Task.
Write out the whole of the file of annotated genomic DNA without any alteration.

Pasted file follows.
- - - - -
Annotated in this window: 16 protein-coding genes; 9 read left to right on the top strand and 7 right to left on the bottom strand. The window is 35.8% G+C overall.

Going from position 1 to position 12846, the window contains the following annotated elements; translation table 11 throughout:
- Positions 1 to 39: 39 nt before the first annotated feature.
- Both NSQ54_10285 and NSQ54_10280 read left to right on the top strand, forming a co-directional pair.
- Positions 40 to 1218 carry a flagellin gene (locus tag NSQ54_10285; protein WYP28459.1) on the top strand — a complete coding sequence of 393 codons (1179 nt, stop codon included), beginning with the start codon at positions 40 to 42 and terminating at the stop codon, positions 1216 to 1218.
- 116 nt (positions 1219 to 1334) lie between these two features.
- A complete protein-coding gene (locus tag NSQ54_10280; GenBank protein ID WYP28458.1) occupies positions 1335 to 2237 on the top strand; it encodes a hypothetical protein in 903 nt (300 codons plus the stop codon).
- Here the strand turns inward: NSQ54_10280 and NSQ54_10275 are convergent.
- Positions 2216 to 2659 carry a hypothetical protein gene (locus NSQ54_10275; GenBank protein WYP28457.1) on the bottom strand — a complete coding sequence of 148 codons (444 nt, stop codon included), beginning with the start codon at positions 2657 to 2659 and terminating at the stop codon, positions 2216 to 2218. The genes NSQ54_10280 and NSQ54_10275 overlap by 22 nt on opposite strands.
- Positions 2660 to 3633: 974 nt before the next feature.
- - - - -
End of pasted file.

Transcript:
Annotated in this window: 16 protein-coding genes; 9 read left to right on the top strand and 7 right to left on the bottom strand. The window is 35.8% G+C overall.

Going from position 1 to position 12846, the window contains the following annotated elements; translation table 11 throughout:
- Positions 1 to 39: 39 nt before the first annotated feature.
- Both NSQ54_10285 and NSQ54_10280 read left to right on the top strand, forming a co-directional pair.
- Positions 40 to 1218 carry a flagellin gene (locus tag NSQ54_10285; protein WYP28459.1) on the top strand — a complete coding sequence of 393 codons (1179 nt, stop codon included), beginning with the start codon at positions 40 to 42 and terminating at the stop codon, positions 1216 to 1218.
- 116 nt (positions 1219 to 1334) lie between these two features.
- A complete protein-coding gene (locus tag NSQ54_10280; GenBank protein ID WYP28458.1) occupies positions 1335 to 2237 on the top strand; it encodes a hypothetical protein in 903 nt (300 codons plus the stop codon).
- Here the strand turns inward: NSQ54_10280 and NSQ54_10275 are convergent.
- Positions 2216 to 2659 carry a hypothetical protein gene (locus NSQ54_10275; GenBank protein WYP28457.1) on the bottom strand — a complete coding sequence of 148 codons (444 nt, stop codon included), beginning with the start codon at positions 2657 to 2659 and terminating at the stop codon, positions 2216 to 2218. The genes NSQ54_10280 and NSQ54_10275 overlap by 22 nt on opposite strands.
- Positions 2660 to 3633: 974 nt before the next feature.